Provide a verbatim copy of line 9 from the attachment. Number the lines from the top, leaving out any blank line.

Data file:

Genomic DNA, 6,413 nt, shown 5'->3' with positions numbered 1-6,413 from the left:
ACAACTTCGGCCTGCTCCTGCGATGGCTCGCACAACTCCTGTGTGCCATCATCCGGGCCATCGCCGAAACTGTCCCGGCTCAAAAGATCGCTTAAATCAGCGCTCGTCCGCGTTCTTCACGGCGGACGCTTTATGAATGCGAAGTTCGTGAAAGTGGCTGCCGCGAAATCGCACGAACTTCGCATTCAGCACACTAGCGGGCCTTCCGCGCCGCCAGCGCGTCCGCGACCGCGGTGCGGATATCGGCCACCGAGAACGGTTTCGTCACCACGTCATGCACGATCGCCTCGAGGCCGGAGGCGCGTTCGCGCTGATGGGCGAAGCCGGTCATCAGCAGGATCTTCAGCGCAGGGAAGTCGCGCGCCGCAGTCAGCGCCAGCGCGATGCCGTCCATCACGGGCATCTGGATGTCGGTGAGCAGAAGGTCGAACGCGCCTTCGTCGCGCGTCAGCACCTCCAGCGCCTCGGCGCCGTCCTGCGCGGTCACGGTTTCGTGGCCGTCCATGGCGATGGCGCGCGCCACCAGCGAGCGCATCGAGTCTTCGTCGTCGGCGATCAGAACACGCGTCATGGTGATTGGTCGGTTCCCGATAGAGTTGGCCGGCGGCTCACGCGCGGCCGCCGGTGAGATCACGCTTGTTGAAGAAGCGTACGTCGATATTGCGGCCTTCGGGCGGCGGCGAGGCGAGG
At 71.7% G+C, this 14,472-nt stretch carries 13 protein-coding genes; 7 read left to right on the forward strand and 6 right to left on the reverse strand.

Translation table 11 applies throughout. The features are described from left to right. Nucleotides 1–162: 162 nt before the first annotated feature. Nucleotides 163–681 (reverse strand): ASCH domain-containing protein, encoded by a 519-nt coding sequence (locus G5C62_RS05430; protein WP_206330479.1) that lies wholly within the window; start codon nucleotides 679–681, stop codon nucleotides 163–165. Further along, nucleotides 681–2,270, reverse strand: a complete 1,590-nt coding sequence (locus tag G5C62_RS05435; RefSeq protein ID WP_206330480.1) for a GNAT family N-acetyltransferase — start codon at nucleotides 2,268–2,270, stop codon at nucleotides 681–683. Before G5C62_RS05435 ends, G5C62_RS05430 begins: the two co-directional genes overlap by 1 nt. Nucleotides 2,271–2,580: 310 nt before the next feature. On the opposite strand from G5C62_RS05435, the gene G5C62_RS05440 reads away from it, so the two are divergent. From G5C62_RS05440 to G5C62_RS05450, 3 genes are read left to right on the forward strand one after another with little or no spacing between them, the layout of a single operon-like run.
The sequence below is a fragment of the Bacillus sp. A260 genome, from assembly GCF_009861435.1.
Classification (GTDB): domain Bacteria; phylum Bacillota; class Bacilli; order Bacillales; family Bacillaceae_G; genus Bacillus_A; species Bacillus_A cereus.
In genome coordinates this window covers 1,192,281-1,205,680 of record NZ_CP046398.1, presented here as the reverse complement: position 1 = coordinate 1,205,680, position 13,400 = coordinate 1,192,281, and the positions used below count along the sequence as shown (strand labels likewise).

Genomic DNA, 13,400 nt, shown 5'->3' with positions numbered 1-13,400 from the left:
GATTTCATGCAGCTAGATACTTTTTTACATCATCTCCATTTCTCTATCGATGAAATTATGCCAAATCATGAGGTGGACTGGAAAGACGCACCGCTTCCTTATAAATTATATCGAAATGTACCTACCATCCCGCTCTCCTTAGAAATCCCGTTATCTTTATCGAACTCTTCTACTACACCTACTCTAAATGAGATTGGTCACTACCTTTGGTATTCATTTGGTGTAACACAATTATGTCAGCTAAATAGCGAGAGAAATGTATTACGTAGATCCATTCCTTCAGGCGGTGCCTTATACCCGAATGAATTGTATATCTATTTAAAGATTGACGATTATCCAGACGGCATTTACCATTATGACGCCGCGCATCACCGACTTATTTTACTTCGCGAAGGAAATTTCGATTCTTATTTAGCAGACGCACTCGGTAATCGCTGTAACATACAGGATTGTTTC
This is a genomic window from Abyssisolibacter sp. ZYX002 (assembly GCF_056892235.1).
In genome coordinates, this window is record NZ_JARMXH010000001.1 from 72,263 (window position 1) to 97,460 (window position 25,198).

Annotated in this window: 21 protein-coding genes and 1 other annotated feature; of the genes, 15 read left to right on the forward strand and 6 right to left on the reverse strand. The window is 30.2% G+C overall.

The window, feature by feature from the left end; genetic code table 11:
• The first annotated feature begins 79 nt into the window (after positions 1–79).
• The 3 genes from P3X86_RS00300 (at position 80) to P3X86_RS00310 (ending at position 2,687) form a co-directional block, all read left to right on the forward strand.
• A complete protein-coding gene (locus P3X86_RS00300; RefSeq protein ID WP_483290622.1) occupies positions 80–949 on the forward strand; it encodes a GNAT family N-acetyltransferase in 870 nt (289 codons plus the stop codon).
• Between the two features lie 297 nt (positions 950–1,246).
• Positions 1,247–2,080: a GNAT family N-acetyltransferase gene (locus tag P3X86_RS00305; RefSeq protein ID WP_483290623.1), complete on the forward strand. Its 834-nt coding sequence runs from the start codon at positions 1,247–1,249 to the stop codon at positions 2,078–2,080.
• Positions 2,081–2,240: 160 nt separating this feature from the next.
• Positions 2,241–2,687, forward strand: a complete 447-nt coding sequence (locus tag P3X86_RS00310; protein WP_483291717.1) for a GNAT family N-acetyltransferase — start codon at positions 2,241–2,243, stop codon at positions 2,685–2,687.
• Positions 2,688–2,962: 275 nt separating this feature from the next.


GATTTCATGCAGCTAGATACTTTTTTACATCATCTCCATTTCTCTATCGATGAAATTATGCCAAATCATGAGGTGGACTGGAAAGACGCACCGCTTCCTTATAAATTATATCGAAATGTACCTACCATCCCGCTCTCCTTAGAAATCCCGTTATCTTTATCGAACTCTTCTACTACACCTACTCTAAATGAGATTGGTCACTACCTTTGGTATTCATTTGGTGTAACACAATTATGTCAGCTAAATAGCGAGAGAAATGTATTACGTAGATCCATTCCTTCAGGCGGTGCCTTATACCCGAATGAATTGTATATCTATTTAAAGATTGACGATTATCCAGACGGCATTTACCATTATGACGCCGCGCATCACCGACTTATTTTACTTCGCGAAGGAAATTTCGATTCTTATTTAGCAGACGCACTCGGTAATCGCTGTAACATACAGGATTGTTTC